Michigan House votes against death penalty

BY JAMEEL NAQVI
Daily Staff Reporter
Published March 19, 2004

A proposal that would give Michigan voters the choice to amend
the state constitution to allow the death penalty in cases of
first-degree murder failed in the Legislature yesterday. The
measure fell short of the two-thirds supermajority required for the
legislation to pass to the state Senate.

State Reps. Larry Julian (R-Lennon) and Alexander Lipsey
(R-Kalamazoo), who stood on opposite sides of the issue,
characterized the two-and-a-half hour debate as impassioned yet
civil. “The government was working very well today,”
Julian said.

Julian, who last month reintroduced the proposal after it died
in the House five years ago, far short of a simple majority, said
he was disappointed that the proposed amendment would not be on the
ballot this November.

Citing a March 1 EPIC/MRA poll that showed the majority of
Michigan voters in support of such an amendment, Julian said he was
confident voters would pass the measure if it were put on the
ballot.

After respondents in that survey were informed that the current
penalty for first-degree murder is life without parole, the
percentage that said they would support Julian’s amendment
dropped from 56 to 45 percent.

A constitutional amendment requires two-thirds supermajorities
in the House and the Senate and a simple majority among Michigan
voters. Yesterday’s vote split 55 to 52 in favor of the
proposal, lacking 18 votes to constitute a 73-member
supermajority.

“I knew it was going to be a hard battle,” Julian
said. “We’re substantially closer than we were five
years ago. It’s tough to get two-thirds (support).

“I thought the House had changed. Term limits had brought
in some different representatives,” Julian added.

Disappointment aside, he expressed his faith in the same
constitutional principle that contributed to the failure of his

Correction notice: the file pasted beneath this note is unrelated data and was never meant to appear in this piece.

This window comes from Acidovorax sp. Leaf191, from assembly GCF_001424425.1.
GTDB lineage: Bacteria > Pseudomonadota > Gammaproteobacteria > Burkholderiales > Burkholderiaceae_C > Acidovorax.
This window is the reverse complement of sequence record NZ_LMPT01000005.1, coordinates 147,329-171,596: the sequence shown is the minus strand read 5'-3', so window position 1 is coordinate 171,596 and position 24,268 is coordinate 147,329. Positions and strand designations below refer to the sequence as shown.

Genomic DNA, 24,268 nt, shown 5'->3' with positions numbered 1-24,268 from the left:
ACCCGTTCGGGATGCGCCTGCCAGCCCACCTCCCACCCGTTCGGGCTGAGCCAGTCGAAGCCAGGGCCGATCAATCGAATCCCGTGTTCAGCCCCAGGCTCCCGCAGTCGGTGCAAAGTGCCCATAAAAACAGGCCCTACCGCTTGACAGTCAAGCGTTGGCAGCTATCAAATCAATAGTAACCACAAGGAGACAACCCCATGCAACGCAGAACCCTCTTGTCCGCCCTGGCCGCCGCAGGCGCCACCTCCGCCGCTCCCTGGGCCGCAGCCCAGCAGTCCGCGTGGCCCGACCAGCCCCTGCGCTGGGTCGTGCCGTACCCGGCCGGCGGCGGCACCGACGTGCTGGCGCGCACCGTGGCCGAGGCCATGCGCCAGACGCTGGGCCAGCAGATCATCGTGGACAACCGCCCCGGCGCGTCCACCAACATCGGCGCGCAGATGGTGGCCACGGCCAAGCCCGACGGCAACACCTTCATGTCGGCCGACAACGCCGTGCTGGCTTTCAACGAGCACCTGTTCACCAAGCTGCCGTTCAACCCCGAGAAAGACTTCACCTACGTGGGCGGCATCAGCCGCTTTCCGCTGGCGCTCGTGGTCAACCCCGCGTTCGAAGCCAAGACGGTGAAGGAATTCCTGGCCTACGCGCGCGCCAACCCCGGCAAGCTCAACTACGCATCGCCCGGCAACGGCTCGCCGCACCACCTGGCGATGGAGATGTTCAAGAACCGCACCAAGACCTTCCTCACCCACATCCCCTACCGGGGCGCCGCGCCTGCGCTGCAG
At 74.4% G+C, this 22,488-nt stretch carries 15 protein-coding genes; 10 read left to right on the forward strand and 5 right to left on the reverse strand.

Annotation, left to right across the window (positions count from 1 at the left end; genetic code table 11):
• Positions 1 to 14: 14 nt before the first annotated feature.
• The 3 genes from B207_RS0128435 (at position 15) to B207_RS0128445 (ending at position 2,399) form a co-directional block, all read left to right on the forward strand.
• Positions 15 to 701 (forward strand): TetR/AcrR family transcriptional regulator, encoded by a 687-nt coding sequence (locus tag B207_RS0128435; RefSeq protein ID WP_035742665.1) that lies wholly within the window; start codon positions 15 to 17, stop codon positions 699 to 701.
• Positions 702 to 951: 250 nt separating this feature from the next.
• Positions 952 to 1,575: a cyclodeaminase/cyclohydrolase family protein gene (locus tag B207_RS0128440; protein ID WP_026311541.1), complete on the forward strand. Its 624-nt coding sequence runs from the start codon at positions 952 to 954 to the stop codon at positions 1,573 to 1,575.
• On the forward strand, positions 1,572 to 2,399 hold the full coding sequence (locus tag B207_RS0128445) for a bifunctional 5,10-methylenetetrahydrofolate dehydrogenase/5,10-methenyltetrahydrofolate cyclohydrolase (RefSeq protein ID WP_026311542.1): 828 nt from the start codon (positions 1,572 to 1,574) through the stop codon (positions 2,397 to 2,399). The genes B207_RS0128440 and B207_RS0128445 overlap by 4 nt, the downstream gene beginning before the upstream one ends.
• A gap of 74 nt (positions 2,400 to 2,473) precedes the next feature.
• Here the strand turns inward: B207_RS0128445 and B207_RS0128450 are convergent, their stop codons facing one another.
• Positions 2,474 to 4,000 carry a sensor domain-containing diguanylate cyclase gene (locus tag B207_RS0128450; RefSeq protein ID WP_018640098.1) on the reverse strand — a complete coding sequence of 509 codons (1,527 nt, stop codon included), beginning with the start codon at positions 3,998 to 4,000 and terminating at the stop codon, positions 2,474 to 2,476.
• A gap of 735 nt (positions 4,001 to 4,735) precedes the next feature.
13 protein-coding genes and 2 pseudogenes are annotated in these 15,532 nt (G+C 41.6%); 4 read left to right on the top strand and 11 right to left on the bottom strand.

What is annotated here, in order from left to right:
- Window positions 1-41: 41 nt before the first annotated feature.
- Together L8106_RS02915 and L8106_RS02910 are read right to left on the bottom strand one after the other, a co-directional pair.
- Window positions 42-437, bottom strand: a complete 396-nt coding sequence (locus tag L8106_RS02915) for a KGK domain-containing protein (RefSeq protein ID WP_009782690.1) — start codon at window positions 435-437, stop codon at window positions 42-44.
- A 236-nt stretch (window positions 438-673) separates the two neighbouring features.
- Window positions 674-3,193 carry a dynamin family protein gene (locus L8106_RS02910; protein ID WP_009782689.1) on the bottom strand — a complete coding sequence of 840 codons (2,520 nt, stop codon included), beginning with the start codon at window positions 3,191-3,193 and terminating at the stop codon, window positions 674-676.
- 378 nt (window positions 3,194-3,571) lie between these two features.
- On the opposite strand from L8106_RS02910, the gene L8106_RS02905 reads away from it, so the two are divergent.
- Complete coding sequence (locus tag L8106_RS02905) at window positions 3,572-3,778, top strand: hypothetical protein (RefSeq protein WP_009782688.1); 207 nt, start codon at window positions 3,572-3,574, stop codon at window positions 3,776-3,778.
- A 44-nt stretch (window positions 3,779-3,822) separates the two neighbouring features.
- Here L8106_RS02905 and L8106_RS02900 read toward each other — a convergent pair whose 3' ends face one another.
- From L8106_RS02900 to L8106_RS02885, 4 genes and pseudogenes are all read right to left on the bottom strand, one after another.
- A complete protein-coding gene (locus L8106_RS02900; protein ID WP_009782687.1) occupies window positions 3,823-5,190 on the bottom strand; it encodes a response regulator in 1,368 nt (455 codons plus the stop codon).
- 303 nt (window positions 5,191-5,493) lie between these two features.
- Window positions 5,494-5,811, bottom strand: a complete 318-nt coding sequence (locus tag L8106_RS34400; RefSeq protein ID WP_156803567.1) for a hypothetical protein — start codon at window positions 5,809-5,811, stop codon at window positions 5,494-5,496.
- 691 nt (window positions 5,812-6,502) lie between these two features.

proposal.

“It should take a supermajority to change the
Constitution,” he said. “We shouldn’t be able to
amend it every day.”

Lipsey agreed with Julian that the House vote closely mirrored
divisions in the electorate. “It’s probably true that
we represented our constituents down the line,” he said.

But he added, “I believe if the population of Michigan
gave serious thought to the issue, they would reject it.”

Lipsey questioned the claim that a referendum is sheltered from
the influence of the Legislature. “When the Legislature.
“When the legislature puts something on the ballot,
it’s more of a recommendation than a question,” he
said. He added that a referendum exerts undue influence on voters
and goes against the principle of representative democracy.
“The legislature’s paid to make policy decisions and
they should.”

Julian defended his proposal as democratic, but Lipsey and other
opponents of the amendment have said supporters of efforts to
rescind Michigan’s 158-year ban on executions can bring the
amendment to a statewide vote if they collect enough
signatures.

Lipsey said the proposal’s defeat would silence supporters
in the state legislature for the time being. “I don’t
think it’s an issue that’s going to come up again
soon,” he said.

Julian did not reject the possibility that the amendment could
again see the light of day in the Michigan legislature. “I
don’t think this issue will go away,” he said.
Julian’s crusade may have to be taken up by another lawmaker
after he leaves the House at the end of this year due to term
limits.

He introduced his proposal just days after two Detroit police
officers were shot to death during a routine traffic stop last
month.

“I believe it is the proper punishment for first-degree
murder and I will always believe that,” he said.